Feb 3, 2017
Dr. Mark Nicolls specializes in the treatment of lung transplant patients. He has practiced pulmonary and critical care medicine for more than 18 years. He discusses the importance of clinical trails including his work in the LIBERTY Phase 2 Study; the goal of which is to block LTB4 production as a novel and potentially disease modifying treatment for PAH. For more information about the LIBERTY Study, click here.
My name is Mark Nicolls. I am the chief of pulmonary critical care at Stanford University, and I have a laboratory that focuses on the basic mechanisms of why people get pulmonary hypertension, really with a focus on how the immune system contributes to the disease.
We have been interested in how auto-immunity, which is when your body attacks itself contributes to the development of pulmonary vascular disease, and we found a few years ago that cells called macrophages surround the diseased blood vessels in both animal lungs with PH and patient lungs with PH. We weren't the first to describe macrophages being around the lung blood vessels, but we found out that there was a particular pathway in which the immune system attacked the blood vessels of the lung in which these cells, called macrophages, again, secreted a substance called leukotriene b4, which we shorten and say LTB4.
LTB4, it turns out, injures the inner lining of the blood vessels called endothelial cells. It also causes the pulmonary artery smooth muscle cells to grow and proliferate, which means to expand. It also activates these cells on the outermost rim of the vessels called fibroblasts. We would allow animals to get pretty sick so that they were walking around their cages and huffing and puffing from pulmonary hypertension, and that's when we would start therapy directed at blocking LTB4 production. When we did this, we saw in a matter of weeks that the animals started to breathe easier again, and that their blood pressures in their hearts came down. It looked like it really re-opened the closed blood vessels, which is a problem that pulmonary hypertension patients have.
The liberty trial is putting this concept to test. We're hoping that we see the same thing in our patients that we've seen in the laboratory. The other thing that we're encouraged by is that we see evidence of high LTB4 levels in the lungs of patients with this disease, so hopefully at least for a sub-set of these patients with this really bad disease, we're going to see some improvement. In the laboratory, it was interesting, we could give it as an intravenous drug, as a shot, as a pill, or even as an inhaler, and all of the forms of delivery worked.
The good news about the liberty trial is that this is a pill that has been already taken by tens of thousands of patients in Japan without a lot of harmful side effects. We have envisioned that this might be a pill that somebody might take once or twice a day. In Japan, the drug that we're using in the liberty trial is actually used as something that you take as add-on therapy for some kinds of cancers like leukemias, and it's even being used in some lung cancer trials, so it's not used for pulmonary hypertension yet in Japan. The point is that the drug is not used at all for any indication in the United States at this point, so this will be the first time it's used, at least in the modern era, for the treatment of pulmonary hypertension.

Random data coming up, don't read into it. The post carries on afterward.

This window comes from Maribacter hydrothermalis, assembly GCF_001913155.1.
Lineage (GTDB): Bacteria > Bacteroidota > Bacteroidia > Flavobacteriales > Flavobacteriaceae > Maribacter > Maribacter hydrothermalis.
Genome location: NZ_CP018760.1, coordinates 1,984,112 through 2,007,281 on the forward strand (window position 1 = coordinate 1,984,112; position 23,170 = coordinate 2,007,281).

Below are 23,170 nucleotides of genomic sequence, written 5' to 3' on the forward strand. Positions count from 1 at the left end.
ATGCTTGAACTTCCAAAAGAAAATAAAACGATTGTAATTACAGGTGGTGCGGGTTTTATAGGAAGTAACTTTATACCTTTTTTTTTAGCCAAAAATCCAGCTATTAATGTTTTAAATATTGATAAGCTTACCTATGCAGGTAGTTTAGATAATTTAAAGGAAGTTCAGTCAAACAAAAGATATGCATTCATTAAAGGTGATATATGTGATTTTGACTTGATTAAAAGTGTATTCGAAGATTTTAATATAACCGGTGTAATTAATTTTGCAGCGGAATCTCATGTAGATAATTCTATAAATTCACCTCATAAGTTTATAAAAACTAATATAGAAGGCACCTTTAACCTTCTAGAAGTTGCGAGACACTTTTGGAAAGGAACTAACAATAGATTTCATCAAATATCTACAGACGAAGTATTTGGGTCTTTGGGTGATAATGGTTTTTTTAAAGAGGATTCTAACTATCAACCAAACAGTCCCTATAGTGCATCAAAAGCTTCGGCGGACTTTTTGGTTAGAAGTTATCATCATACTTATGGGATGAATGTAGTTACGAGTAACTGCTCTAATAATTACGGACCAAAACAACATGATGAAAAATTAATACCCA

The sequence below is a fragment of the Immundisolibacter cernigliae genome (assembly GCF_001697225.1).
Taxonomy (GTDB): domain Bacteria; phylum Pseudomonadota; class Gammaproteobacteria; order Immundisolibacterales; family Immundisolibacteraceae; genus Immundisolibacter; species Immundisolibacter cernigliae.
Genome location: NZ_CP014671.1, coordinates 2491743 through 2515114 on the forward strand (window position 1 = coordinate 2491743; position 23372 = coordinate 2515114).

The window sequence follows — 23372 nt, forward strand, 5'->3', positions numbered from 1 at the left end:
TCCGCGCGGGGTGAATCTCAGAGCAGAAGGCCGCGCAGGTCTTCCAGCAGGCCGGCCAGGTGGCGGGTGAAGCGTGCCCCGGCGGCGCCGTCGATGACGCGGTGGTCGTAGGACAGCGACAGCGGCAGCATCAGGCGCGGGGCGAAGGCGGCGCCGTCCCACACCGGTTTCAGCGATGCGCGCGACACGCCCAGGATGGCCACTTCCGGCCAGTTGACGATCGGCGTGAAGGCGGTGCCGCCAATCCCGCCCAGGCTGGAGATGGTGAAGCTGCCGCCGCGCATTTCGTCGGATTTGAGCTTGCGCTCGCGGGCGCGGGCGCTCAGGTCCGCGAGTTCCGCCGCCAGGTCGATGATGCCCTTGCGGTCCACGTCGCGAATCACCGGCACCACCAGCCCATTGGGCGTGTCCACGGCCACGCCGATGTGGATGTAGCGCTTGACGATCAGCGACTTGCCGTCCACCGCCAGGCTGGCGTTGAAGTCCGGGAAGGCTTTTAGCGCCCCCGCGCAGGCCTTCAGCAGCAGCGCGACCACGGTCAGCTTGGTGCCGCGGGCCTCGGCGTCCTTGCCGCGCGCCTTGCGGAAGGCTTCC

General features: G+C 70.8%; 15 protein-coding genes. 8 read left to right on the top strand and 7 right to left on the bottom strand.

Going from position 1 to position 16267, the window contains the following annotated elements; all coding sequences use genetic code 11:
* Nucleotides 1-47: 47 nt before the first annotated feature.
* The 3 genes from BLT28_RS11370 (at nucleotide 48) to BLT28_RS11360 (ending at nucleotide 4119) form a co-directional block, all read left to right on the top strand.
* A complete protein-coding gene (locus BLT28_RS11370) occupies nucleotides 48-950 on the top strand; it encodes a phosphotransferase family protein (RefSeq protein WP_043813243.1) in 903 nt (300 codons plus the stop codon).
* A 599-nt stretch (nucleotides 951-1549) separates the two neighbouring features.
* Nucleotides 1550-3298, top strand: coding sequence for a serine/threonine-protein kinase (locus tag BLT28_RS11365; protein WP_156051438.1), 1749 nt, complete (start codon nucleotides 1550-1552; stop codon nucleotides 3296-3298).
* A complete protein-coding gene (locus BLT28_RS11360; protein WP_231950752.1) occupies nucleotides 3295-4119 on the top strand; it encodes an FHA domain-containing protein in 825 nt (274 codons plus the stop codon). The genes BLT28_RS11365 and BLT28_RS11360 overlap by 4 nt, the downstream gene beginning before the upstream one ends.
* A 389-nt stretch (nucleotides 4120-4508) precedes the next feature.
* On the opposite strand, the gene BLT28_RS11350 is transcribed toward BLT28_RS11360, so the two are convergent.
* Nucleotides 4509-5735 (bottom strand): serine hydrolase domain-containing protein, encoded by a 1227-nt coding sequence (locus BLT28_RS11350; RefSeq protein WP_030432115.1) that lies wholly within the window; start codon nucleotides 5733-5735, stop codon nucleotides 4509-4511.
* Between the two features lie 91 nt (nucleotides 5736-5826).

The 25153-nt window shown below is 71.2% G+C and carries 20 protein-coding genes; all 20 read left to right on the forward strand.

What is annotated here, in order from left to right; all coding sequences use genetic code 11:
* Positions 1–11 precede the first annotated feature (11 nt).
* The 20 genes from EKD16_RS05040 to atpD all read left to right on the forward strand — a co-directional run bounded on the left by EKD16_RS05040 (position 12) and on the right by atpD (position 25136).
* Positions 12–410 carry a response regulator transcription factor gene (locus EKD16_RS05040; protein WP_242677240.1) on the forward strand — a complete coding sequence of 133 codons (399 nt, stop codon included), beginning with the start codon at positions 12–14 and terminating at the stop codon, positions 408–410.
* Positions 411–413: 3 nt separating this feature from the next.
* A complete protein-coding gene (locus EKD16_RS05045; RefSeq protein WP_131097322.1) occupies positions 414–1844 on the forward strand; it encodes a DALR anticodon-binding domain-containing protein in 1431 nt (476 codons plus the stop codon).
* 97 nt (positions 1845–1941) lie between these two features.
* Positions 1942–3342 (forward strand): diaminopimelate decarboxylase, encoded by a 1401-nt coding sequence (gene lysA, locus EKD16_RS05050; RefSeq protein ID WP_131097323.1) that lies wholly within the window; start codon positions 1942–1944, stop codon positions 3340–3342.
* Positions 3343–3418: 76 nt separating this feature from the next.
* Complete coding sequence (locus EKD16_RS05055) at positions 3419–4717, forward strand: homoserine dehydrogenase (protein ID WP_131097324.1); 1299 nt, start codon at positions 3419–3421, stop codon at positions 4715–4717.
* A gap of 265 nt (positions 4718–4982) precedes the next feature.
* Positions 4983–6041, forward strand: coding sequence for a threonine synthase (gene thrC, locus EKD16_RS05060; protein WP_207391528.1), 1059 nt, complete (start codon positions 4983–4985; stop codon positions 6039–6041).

We had a good reason to believe that LTB4 was causing bad things in the lung, and we simply went to the pharmaceutical catalog of drugs that we can order for the laboratory, and we found this drug that targeted LTB4 and we ordered it from the company. Not the drug company, but just a chemical company. It turned out that that particular drug under a different name was the drug that was being used in Japan.
When you look at the way we treat certain diseases like lymphomas, we individualize therapies depending on what sub-type of disease patients have. In modern language, this is called precision medicine. We think, a lot of us that do basic research, that there are many different types of pulmonary hypertension, and that in the future, people will be tested for what specific type of pulmonary hypertension they have, and they'll be given a specific cocktail of drugs which may vary from patient to patient.
The people that I do research with and discuss at conferences now believe is that in the modern era, most patients need to be on some form of basic vasodilation. Then on top of that, we want to layer a therapy that will specifically target the mechanism by which their blood vessels are actually closing up. What I mean by that is when you have pulmonary hypertension, the muscles around the blood vessels contract. Those need to be relaxed, and that's what vasodilators do. If you think of the blood vessel as a donut, except that the donut hole is filled with junk that shouldn't be there, that's called vascular remodeling. At least that's one part of vascular remodeling. The new therapies that we're layering on we hope will reverse the vascular remodeling, open up the donut hole so that blood flow can flow through the blood vessel, and that will relax the pressure that's on the right heart, which is currently the reasons why pulmonary hypertension patients don't do well in the end. It's because there's so much pressure building up because they can't get blood flow through those arteries, that the right heart fails, and the patient passes away, or they go on to transplant.